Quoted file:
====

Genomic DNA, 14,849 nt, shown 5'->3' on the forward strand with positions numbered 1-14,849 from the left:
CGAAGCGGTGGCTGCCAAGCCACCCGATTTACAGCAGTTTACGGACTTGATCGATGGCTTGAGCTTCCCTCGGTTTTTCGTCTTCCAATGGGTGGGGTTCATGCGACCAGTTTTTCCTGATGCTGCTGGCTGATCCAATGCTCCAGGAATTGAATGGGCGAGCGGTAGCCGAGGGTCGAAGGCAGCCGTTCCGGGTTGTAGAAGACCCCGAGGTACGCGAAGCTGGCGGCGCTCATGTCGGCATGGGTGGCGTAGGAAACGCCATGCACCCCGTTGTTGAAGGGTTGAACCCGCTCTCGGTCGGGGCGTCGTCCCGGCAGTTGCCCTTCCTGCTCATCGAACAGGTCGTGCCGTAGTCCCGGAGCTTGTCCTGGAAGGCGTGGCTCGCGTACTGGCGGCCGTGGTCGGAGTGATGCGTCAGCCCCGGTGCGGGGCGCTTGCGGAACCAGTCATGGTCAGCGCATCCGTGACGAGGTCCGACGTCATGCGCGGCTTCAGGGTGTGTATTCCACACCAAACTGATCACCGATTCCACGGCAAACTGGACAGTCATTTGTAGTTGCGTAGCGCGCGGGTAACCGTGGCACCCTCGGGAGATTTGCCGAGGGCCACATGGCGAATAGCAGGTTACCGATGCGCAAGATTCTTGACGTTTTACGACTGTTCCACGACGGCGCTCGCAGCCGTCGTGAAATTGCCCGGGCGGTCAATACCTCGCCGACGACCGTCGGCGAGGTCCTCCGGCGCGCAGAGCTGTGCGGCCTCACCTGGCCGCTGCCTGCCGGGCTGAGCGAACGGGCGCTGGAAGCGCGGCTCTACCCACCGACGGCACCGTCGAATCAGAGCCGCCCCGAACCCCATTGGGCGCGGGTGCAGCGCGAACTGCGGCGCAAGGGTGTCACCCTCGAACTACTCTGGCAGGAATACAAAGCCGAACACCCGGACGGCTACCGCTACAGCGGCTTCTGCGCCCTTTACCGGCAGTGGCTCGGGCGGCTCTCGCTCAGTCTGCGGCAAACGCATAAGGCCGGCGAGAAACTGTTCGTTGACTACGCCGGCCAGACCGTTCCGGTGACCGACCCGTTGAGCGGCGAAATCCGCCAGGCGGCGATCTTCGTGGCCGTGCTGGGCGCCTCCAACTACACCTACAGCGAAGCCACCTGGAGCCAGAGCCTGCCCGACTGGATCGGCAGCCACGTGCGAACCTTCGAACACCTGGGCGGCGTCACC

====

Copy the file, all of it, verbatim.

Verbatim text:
Genomic DNA, 14,849 nt, shown 5'->3' on the forward strand with positions numbered 1-14,849 from the left:
CGAAGCGGTGGCTGCCAAGCCACCCGATTTACAGCAGTTTACGGACTTGATCGATGGCTTGAGCTTCCCTCGGTTTTTCGTCTTCCAATGGGTGGGGTTCATGCGACCAGTTTTTCCTGATGCTGCTGGCTGATCCAATGCTCCAGGAATTGAATGGGCGAGCGGTAGCCGAGGGTCGAAGGCAGCCGTTCCGGGTTGTAGAAGACCCCGAGGTACGCGAAGCTGGCGGCGCTCATGTCGGCATGGGTGGCGTAGGAAACGCCATGCACCCCGTTGTTGAAGGGTTGAACCCGCTCTCGGTCGGGGCGTCGTCCCGGCAGTTGCCCTTCCTGCTCATCGAACAGGTCGTGCCGTAGTCCCGGAGCTTGTCCTGGAAGGCGTGGCTCGCGTACTGGCGGCCGTGGTCGGAGTGATGCGTCAGCCCCGGTGCGGGGCGCTTGCGGAACCAGTCATGGTCAGCGCATCCGTGACGAGGTCCGACGTCATGCGCGGCTTCAGGGTGTGTATTCCACACCAAACTGATCACCGATTCCACGGCAAACTGGACAGTCATTTGTAGTTGCGTAGCGCGCGGGTAACCGTGGCACCCTCGGGAGATTTGCCGAGGGCCACATGGCGAATAGCAGGTTACCGATGCGCAAGATTCTTGACGTTTTACGACTGTTCCACGACGGCGCTCGCAGCCGTCGTGAAATTGCCCGGGCGGTCAATACCTCGCCGACGACCGTCGGCGAGGTCCTCCGGCGCGCAGAGCTGTGCGGCCTCACCTGGCCGCTGCCTGCCGGGCTGAGCGAACGGGCGCTGGAAGCGCGGCTCTACCCACCGACGGCACCGTCGAATCAGAGCCGCCCCGAACCCCATTGGGCGCGGGTGCAGCGCGAACTGCGGCGCAAGGGTGTCACCCTCGAACTACTCTGGCAGGAATACAAAGCCGAACACCCGGACGGCTACCGCTACAGCGGCTTCTGCGCCCTTTACCGGCAGTGGCTCGGGCGGCTCTCGCTCAGTCTGCGGCAAACGCATAAGGCCGGCGAGAAACTGTTCGTTGACTACGCCGGCCAGACCGTTCCGGTGACCGACCCGTTGAGCGGCGAAATCCGCCAGGCGGCGATCTTCGTGGCCGTGCTGGGCGCCTCCAACTACACCTACAGCGAAGCCACCTGGAGCCAGAGCCTGCCCGACTGGATCGGCAGCCACGTGCGAACCTTCGAACACCTGGGCGGCGTCACC